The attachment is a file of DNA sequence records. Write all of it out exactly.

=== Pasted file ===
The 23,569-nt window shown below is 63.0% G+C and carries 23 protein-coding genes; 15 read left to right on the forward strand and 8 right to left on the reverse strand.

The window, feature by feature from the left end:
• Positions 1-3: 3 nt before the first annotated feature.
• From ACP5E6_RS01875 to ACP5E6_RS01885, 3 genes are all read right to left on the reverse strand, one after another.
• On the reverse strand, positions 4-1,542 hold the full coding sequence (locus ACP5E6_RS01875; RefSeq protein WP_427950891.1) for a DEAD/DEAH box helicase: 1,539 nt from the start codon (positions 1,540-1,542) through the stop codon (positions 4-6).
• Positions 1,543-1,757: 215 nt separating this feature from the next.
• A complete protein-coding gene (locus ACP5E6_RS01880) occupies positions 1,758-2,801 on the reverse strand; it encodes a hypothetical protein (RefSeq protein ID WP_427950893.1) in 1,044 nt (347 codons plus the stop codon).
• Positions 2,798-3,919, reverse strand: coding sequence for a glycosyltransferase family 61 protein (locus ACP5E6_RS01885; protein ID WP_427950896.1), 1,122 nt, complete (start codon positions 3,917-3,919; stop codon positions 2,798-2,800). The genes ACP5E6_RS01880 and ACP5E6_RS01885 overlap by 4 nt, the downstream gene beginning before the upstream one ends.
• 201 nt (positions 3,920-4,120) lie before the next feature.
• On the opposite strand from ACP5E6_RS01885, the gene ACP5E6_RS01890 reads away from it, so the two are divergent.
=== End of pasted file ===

The 23,569-nt window shown below is 63.0% G+C and carries 23 protein-coding genes; 15 read left to right on the forward strand and 8 right to left on the reverse strand.

The window, feature by feature from the left end:
• Positions 1-3: 3 nt before the first annotated feature.
• From ACP5E6_RS01875 to ACP5E6_RS01885, 3 genes are all read right to left on the reverse strand, one after another.
• On the reverse strand, positions 4-1,542 hold the full coding sequence (locus ACP5E6_RS01875; RefSeq protein WP_427950891.1) for a DEAD/DEAH box helicase: 1,539 nt from the start codon (positions 1,540-1,542) through the stop codon (positions 4-6).
• Positions 1,543-1,757: 215 nt separating this feature from the next.
• A complete protein-coding gene (locus ACP5E6_RS01880) occupies positions 1,758-2,801 on the reverse strand; it encodes a hypothetical protein (RefSeq protein ID WP_427950893.1) in 1,044 nt (347 codons plus the stop codon).
• Positions 2,798-3,919, reverse strand: coding sequence for a glycosyltransferase family 61 protein (locus ACP5E6_RS01885; protein ID WP_427950896.1), 1,122 nt, complete (start codon positions 3,917-3,919; stop codon positions 2,798-2,800). The genes ACP5E6_RS01880 and ACP5E6_RS01885 overlap by 4 nt, the downstream gene beginning before the upstream one ends.
• 201 nt (positions 3,920-4,120) lie before the next feature.
• On the opposite strand from ACP5E6_RS01885, the gene ACP5E6_RS01890 reads away from it, so the two are divergent.